Presiding at a Hearing on Voting Rights
This week, I presided at a Judiciary Subcommittee hearing on oversight of the Voting Rights Act and possible legislative reforms. The following day, H.R. 4, the John Lewis Voting Rights Advancement Act, which I am co-sponsoring, was introduced. It is likely to be considered on the House floor when we return to Washington next week. All week, I have been monitoring the situation in Afghanistan and working with the U.S. State Department to help an Afghan translator who worked with one of my constituents in his effort to flee the country. Also this week, I have been monitoring the coronavirus spike in Memphis and urging my constituents to get vaccinated and to wear masks. I applaud the Shelby County Health Department for imposing the mask mandate that took effect this morning. I also announced a significant federal Assistance to Firefighters Program grant to the Memphis Fire Department and a prestigious National Science Foundation grant to a University of Memphis political science project, remembered the independent-minded former Michigan Congressman Paul Mitchell, made high school students aware of my role in nominating candidates for military service academies, and offered a health tip. Keep reading and follow me on Twitter, Facebook and Instagram to see what I’m doing as it happens.
On Monday, as Chairman of the Judiciary Subcommittee on the Constitution, Civil Rights, and Civil Liberties, I presided over a hearing on the Voting Rights Act and possible legislative reforms. See my release, including my opening statement and questions to two panels of witnesses, here. The following day, H.R. 4, the John Lewis Voting Rights Advancement Act which I co-sponsor, was introduced. Named for our esteemed colleague and my friend, the late Georgia Congressman and civil rights leader, H.R. 4 will protect access to the ballot box for every American and carry on the cause to which John Lewis devoted his life. It is imperative that we reverse the campaign of voter suppression that has produced 30 state laws in 18 states limiting access to the polls this year alone. The bill would also address the harms done by the 2013 U.S. Supreme Court ruling in Shelby County (Alabama) v. Holder and the more recent Brnovich v. DNC. It appears the House will take up the measure when we return to Washington next week, and I look forward to voting for it.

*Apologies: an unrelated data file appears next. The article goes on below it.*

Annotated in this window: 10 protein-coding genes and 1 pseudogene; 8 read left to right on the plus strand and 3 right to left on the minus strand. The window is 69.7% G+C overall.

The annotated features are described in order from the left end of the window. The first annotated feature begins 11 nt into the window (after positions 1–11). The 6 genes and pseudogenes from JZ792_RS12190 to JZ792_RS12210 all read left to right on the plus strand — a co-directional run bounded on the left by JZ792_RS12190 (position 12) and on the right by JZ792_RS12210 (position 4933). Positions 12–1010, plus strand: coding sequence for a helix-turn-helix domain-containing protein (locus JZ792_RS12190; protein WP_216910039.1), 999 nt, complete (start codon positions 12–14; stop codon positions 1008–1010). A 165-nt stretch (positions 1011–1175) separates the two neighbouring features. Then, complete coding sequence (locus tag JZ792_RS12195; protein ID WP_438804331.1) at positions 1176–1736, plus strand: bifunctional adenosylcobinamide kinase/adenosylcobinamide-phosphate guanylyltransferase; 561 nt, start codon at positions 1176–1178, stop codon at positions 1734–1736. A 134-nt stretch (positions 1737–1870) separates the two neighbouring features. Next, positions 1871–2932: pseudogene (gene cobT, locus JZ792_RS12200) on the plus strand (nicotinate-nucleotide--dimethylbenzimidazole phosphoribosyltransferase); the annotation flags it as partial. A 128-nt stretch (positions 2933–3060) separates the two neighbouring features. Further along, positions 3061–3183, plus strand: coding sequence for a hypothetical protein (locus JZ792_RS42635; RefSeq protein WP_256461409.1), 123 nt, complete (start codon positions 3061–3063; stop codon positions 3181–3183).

Since Sunday’s collapse of Afghanistan’s security forces and the apparent victory of the Taliban, I have been carefully monitoring the situation, concerned for Americans and our allies on the ground and for the future of women and girls with the likely return of a repressive regime. As you are probably aware, the situation in Afghanistan has been quite dire these past few days. After the U.S.’s military withdrawal, the Taliban has taken control of the capital, Kabul. The U.S. currently has control of the airport and is working to get Americans and our allies out. I am happy to share the good news that a family stuck at the Kabul airport that one of my constituents called about and I was monitoring, was flown out of Afghanistan safely last night. My office was also contacted by a constituent who served in Afghanistan and is in contact with his translator who is still there. His translator was going through the process of obtaining a Special Immigrant Visa (SIV) when Kabul fell. We have been in close contact with the State Department and the Majority Leader’s office for updates on the status of my constituent’s translator as well as the status of other SIV applicants in need of help. I will continue to monitor their situation closely as it develops. I encourage the Administration in its efforts to evacuate those seeking to escape and agree with President Biden’s decision to not impose August 31 as the deadline but completion of the mission as the deadline. President Biden is the fourth American president to preside over war in Afghanistan – two Democrats, two Republicans, and I believe this funding could be used for better purposes. Over four budget years, I joined with Texas Republican Congressman Ted Poe to propose reducing spending on the Afghanistan infrastructure program by $518 million and the House voted to pass reductions of $314 million.